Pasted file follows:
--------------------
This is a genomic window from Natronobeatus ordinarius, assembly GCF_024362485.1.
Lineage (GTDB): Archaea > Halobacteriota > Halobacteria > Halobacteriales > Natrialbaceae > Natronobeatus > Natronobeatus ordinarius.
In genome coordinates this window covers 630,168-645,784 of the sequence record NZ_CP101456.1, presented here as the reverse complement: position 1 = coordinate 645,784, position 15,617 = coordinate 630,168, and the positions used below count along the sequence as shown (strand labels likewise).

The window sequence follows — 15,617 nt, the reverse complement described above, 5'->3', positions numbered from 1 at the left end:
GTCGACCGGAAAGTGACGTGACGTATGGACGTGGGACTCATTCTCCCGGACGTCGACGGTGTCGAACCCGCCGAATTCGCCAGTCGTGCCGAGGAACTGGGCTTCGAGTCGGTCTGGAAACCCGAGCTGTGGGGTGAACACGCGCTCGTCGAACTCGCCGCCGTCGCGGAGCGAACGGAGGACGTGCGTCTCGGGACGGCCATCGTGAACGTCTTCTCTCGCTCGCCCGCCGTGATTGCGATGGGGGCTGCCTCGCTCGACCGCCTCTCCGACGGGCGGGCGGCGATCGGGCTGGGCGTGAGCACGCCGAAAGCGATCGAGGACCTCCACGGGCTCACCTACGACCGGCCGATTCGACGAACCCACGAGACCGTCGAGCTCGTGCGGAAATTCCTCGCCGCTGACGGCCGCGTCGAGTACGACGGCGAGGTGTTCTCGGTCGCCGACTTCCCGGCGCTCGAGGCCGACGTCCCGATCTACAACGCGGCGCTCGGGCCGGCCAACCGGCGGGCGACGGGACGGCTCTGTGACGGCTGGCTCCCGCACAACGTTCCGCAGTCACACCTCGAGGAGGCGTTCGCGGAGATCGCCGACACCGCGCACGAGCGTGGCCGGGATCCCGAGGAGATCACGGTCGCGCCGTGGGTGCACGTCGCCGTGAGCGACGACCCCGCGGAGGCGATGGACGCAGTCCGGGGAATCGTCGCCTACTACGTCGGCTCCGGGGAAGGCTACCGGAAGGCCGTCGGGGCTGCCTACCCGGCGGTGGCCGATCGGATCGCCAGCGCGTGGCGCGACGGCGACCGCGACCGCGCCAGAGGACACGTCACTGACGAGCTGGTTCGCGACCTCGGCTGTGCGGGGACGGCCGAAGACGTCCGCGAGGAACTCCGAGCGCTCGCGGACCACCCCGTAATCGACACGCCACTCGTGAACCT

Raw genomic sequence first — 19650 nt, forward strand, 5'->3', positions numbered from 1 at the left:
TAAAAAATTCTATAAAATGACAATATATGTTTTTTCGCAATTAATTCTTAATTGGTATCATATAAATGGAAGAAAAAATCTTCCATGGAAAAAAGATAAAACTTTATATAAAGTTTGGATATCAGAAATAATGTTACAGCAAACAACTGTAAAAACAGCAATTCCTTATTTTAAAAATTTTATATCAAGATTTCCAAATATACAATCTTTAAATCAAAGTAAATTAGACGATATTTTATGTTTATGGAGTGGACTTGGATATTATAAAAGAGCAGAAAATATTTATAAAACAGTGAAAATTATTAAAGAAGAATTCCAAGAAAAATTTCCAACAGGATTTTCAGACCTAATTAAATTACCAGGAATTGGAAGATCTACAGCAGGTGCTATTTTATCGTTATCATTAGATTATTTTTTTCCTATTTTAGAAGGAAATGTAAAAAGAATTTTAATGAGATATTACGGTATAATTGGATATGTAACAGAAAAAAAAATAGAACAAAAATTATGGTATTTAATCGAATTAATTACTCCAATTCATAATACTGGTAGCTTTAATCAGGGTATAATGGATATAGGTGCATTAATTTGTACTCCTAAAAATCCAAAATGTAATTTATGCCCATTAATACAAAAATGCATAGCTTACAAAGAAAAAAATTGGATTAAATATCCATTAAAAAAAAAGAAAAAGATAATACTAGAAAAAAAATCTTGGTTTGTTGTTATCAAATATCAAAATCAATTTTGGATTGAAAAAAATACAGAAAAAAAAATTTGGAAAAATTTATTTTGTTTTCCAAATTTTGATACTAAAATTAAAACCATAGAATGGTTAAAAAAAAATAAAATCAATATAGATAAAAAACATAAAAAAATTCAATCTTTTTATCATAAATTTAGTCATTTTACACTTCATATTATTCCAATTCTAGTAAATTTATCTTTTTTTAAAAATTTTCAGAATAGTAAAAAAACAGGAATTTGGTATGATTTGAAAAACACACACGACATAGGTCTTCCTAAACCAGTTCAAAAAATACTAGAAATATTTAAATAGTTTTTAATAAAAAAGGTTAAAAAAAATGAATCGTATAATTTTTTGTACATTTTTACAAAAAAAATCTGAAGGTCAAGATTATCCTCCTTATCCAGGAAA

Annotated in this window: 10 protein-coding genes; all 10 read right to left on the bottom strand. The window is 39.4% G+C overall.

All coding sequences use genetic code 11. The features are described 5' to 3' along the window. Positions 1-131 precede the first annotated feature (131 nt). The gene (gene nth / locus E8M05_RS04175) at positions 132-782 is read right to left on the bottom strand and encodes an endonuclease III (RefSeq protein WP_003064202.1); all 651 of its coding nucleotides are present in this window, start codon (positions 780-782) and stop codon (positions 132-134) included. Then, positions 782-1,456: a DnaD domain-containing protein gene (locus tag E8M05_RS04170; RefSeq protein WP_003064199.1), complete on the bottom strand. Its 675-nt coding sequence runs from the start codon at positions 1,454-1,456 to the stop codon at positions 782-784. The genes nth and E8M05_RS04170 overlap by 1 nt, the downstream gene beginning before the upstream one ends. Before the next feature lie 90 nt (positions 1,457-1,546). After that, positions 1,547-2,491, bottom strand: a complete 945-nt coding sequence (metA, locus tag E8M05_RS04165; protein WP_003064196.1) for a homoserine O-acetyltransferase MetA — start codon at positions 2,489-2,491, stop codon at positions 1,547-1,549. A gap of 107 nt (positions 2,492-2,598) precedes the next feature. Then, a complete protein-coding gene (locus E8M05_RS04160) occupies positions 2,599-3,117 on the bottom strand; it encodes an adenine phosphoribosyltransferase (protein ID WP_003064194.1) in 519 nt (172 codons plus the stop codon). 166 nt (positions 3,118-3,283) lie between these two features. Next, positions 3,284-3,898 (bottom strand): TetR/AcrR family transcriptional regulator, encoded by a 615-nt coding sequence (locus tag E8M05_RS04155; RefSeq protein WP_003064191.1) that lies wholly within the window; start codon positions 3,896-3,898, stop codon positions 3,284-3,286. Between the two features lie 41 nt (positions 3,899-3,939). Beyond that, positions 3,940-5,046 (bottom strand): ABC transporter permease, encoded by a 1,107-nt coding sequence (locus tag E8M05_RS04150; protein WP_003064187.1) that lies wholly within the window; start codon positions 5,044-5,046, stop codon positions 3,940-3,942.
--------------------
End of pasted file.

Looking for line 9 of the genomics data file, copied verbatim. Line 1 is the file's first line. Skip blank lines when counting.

All coding sequences use genetic code 11. The features are described 5' to 3' along the window. Positions 1-131 precede the first annotated feature (131 nt). The gene (gene nth / locus E8M05_RS04175) at positions 132-782 is read right to left on the bottom strand and encodes an endonuclease III (RefSeq protein WP_003064202.1); all 651 of its coding nucleotides are present in this window, start codon (positions 780-782) and stop codon (positions 132-134) included. Then, positions 782-1,456: a DnaD domain-containing protein gene (locus tag E8M05_RS04170; RefSeq protein WP_003064199.1), complete on the bottom strand. Its 675-nt coding sequence runs from the start codon at positions 1,454-1,456 to the stop codon at positions 782-784. The genes nth and E8M05_RS04170 overlap by 1 nt, the downstream gene beginning before the upstream one ends. Before the next feature lie 90 nt (positions 1,457-1,546). After that, positions 1,547-2,491, bottom strand: a complete 945-nt coding sequence (metA, locus tag E8M05_RS04165; protein WP_003064196.1) for a homoserine O-acetyltransferase MetA — start codon at positions 2,489-2,491, stop codon at positions 1,547-1,549. A gap of 107 nt (positions 2,492-2,598) precedes the next feature. Then, a complete protein-coding gene (locus E8M05_RS04160) occupies positions 2,599-3,117 on the bottom strand; it encodes an adenine phosphoribosyltransferase (protein ID WP_003064194.1) in 519 nt (172 codons plus the stop codon). 166 nt (positions 3,118-3,283) lie between these two features. Next, positions 3,284-3,898 (bottom strand): TetR/AcrR family transcriptional regulator, encoded by a 615-nt coding sequence (locus tag E8M05_RS04155; RefSeq protein WP_003064191.1) that lies wholly within the window; start codon positions 3,896-3,898, stop codon positions 3,284-3,286. Between the two features lie 41 nt (positions 3,899-3,939). Beyond that, positions 3,940-5,046 (bottom strand): ABC transporter permease, encoded by a 1,107-nt coding sequence (locus tag E8M05_RS04150; protein WP_003064187.1) that lies wholly within the window; start codon positions 5,044-5,046, stop codon positions 3,940-3,942.